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digitalmars.D.learn - hiding a class property behind a method

reply luka8088 <luka8088 owave.net> writes:
It seems to me that the following code should be illegal, but I am
uncertain of it so I am posting here for a confirmation before I post it
on bug tracker:


http://dpaste.dzfl.pl/dae728734cc6


import std.stdio;

class A {
  string x () { return "A"; };
}

class B : A {
  override string x () { return "B"; };
}

class C : A {
  string x = "C"; // should this be illegal?
}

void main () {
  A o1 = new B();
  writeln(o1.x); // B

  A o2 = new C();
  writeln(o2.x); // A
}
Feb 22 2014
next sibling parent simendsjo <simendsjo gmail.com> writes:
On 02/22/2014 06:21 PM, luka8088 wrote:
 import std.stdio;

 class A {
    string x () { return "A"; };
 }

 class B : A {
    override string x () { return "B"; };
 }

 class C : A {
    string x = "C"; // should this be illegal?
 }

 void main () {
    A o1 = new B();
    writeln(o1.x); // B

    A o2 = new C();
    writeln(o2.x); // A
 }
Just an addition. The following line shows the problem: writeln((cast(C)o2).x); // C
Feb 22 2014
prev sibling next sibling parent reply =?UTF-8?B?QWxpIMOHZWhyZWxp?= <acehreli yahoo.com> writes:
On 02/22/2014 09:21 AM, luka8088 wrote:> It seems to me that the 
following code should be illegal, but I am
 uncertain of it so I am posting here for a confirmation before I post it
 on bug tracker:


 http://dpaste.dzfl.pl/dae728734cc6


 import std.stdio;

 class A {
    string x () { return "A"; };
 }

 class B : A {
    override string x () { return "B"; };
 }

 class C : A {
    string x = "C"; // should this be illegal?
 }

 void main () {
    A o1 = new B();
    writeln(o1.x); // B

    A o2 = new C();
    writeln(o2.x); // A
 }
The code uses the two objects through the A interface and x() is a virtual function on that interface. When the C interface is used then we get C.x, which happens to be hiding the x() function of the base class. It looks normal to me. Ali
Feb 22 2014
next sibling parent reply "Maxim Fomin" <maxim maxim-fomin.ru> writes:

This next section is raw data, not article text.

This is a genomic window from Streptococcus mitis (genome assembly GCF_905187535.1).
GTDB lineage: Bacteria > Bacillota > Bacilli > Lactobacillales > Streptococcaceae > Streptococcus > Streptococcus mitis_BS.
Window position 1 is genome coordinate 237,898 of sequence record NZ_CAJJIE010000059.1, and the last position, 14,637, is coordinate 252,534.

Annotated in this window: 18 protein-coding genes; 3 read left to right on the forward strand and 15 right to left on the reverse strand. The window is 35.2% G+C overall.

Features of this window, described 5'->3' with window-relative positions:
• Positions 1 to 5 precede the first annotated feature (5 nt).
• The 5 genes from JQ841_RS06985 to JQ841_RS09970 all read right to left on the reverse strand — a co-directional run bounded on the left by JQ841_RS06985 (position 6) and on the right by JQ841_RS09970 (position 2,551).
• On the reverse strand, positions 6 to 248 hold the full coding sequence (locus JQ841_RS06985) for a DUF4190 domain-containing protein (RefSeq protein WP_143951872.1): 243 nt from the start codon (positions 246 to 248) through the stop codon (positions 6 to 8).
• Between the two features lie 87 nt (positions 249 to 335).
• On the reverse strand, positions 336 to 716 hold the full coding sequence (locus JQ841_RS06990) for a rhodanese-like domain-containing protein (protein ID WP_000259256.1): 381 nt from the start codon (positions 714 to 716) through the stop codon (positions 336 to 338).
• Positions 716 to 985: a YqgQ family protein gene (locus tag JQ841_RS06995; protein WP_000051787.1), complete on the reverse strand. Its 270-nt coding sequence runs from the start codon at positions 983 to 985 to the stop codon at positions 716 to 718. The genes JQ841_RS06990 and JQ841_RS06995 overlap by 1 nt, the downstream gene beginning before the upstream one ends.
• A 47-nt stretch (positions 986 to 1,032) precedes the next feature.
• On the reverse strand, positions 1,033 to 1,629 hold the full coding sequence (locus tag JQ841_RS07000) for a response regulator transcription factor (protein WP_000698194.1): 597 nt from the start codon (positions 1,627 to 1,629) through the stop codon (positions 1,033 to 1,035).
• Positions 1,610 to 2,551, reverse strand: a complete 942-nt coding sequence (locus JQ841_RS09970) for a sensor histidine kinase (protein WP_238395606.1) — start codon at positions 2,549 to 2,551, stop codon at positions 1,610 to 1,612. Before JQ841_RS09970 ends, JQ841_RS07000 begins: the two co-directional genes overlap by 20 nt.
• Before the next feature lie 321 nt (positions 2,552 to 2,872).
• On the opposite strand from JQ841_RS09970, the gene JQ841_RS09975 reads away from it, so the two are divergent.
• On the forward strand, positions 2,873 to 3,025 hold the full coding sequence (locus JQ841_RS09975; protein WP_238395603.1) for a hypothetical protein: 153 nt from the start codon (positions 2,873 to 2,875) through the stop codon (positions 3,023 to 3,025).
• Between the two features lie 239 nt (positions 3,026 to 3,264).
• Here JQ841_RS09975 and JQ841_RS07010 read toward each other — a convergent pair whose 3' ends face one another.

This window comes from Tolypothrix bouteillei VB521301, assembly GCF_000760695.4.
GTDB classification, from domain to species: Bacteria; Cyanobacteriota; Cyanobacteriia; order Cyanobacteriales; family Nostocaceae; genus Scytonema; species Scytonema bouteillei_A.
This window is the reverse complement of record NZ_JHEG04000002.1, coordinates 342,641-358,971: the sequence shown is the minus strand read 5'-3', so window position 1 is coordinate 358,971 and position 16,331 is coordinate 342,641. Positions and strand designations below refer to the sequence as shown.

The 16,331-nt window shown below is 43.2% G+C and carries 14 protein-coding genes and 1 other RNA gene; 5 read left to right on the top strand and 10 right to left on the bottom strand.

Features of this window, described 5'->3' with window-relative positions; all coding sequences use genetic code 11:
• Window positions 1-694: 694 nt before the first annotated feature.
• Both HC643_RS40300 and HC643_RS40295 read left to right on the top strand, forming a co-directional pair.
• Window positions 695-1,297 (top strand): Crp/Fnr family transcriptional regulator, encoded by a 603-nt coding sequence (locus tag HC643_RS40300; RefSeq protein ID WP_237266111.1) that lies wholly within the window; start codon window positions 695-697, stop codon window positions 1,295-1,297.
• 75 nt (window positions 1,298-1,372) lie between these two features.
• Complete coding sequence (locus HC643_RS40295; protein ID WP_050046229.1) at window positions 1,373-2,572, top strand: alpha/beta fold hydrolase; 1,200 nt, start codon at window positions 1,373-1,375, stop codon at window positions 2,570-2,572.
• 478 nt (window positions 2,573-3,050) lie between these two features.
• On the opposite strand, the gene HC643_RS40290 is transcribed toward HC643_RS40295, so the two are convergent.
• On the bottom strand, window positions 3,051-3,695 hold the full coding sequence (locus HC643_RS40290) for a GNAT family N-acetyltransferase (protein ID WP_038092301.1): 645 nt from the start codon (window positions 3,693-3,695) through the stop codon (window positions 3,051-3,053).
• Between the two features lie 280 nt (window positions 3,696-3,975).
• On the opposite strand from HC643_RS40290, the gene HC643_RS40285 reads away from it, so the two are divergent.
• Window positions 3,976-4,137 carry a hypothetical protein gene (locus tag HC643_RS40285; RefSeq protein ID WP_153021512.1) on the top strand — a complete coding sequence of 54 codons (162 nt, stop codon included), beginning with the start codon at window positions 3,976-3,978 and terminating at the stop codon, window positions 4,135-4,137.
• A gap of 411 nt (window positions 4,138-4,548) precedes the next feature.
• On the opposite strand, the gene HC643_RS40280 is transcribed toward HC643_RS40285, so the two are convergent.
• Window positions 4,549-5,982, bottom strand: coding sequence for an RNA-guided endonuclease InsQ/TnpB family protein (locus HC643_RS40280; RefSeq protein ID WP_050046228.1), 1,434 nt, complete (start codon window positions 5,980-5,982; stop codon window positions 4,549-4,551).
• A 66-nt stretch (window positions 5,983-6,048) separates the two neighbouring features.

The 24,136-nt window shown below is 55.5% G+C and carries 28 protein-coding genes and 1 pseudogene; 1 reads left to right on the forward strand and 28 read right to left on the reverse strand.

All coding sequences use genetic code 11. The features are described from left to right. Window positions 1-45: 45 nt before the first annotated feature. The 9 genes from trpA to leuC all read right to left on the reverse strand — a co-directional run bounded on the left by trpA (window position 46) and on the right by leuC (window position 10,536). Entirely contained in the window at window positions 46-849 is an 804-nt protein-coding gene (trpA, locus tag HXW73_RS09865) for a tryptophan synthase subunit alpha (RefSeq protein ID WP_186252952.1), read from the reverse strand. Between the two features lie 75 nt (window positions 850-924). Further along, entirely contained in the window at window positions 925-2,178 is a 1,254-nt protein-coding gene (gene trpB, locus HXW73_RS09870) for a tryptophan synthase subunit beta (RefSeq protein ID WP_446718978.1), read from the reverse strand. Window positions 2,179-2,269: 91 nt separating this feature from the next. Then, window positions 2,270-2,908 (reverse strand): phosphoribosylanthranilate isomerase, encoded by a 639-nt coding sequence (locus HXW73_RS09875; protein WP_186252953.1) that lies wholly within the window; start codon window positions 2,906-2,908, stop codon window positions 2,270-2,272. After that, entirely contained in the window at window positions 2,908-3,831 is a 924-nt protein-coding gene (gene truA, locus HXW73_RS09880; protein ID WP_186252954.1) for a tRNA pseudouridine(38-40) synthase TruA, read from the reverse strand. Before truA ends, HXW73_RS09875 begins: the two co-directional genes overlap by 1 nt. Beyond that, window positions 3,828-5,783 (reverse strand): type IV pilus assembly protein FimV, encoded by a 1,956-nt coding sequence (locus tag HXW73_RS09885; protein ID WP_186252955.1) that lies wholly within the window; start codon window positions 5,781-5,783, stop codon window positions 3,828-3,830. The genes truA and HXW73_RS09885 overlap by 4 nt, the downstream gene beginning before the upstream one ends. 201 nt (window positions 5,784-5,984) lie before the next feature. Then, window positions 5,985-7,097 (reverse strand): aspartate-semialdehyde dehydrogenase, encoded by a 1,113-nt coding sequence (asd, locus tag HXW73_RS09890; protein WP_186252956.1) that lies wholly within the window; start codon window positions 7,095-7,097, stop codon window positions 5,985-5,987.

On Saturday, 22 February 2014 at 17:41:58 UTC, Ali Çehreli wrote:
 The code uses the two objects through the A interface and x() 
 is a virtual function on that interface.

 When the C interface is used then we get C.x, which happens to 
 be hiding the x() function of the base class.

 It looks normal to me.

 Ali
Spec is silent on this, so this is indeed a question. Actually A is not interface, so I don't understand why you mention it. And there is neither 'taking C interface' because static type is A, so A function is called, neither it hides function of the base class because it is base class function which is called. I don't understand you completely. AFAIK this feature exists for many years, at least 3, possibly roots to D1. What happens is follows: since there is no function, base class virtual is not replaced, so virtual table of C looks like A, so A member function is called. If example is modified, then import std.stdio; class A { //string x () { return "A"; }; string x = "A"; } class B : A { //override string x () { return "B"; }; string x = "B"; } class C : A { //string x = "C"; // should this be illegal? string x () { return "C"; } } void main () { A o1 = new B(); A o2 = new C(); writeln(o1.x); // A writeln(o2.x); //A } so it appears that data member have priority over function. Probably this should be filed as a spec or compiler bug.
Feb 22 2014
parent reply =?UTF-8?B?QWxpIMOHZWhyZWxp?= <acehreli yahoo.com> writes:
On 02/22/2014 10:00 AM, Maxim Fomin wrote:

 On Saturday, 22 February 2014 at 17:41:58 UTC, Ali Çehreli wrote:
 The code uses the two objects through the A interface and x() is a
 virtual function on that interface.

 When the C interface is used then we get C.x, which happens to be
 hiding the x() function of the base class.
Sorry. I meant "If the C interface is used", not "When the".
 It looks normal to me.

 Ali
Spec is silent on this, so this is indeed a question. Actually A is not interface, so I don't understand why you mention it.
I did not mean D's feature 'interface'. The code explicitly specifies the objects as As, comitting to A's class interface. (As in, every used defined type defines an interface.)
 And there is neither 'taking C interface' because static type is A, so A
 function is called, neither it hides function of the base class because
 it is base class function which is called. I don't understand you
 completely.
I agree with all of that.
 since there is no function, base class
 virtual is not replaced, so virtual table of C looks like A, so A member
 function is called.
Exactly. Otherwise, when faced with such a situation the compiler would have to synthesize a virtual function for C's virtual table. string x() { return member_x; }
 so it appears that data member have priority over function.
It looks like name hiding, which I am familiar from C++. Name hiding does not differentiate between functions and variables. Ali
Feb 22 2014
parent simendsjo <simendsjo gmail.com> writes:
On 02/22/2014 09:43 PM, Ali Çehreli wrote:
 It looks like name hiding, which I am familiar from C++. Name hiding
 does not differentiate between functions and variables.

 Ali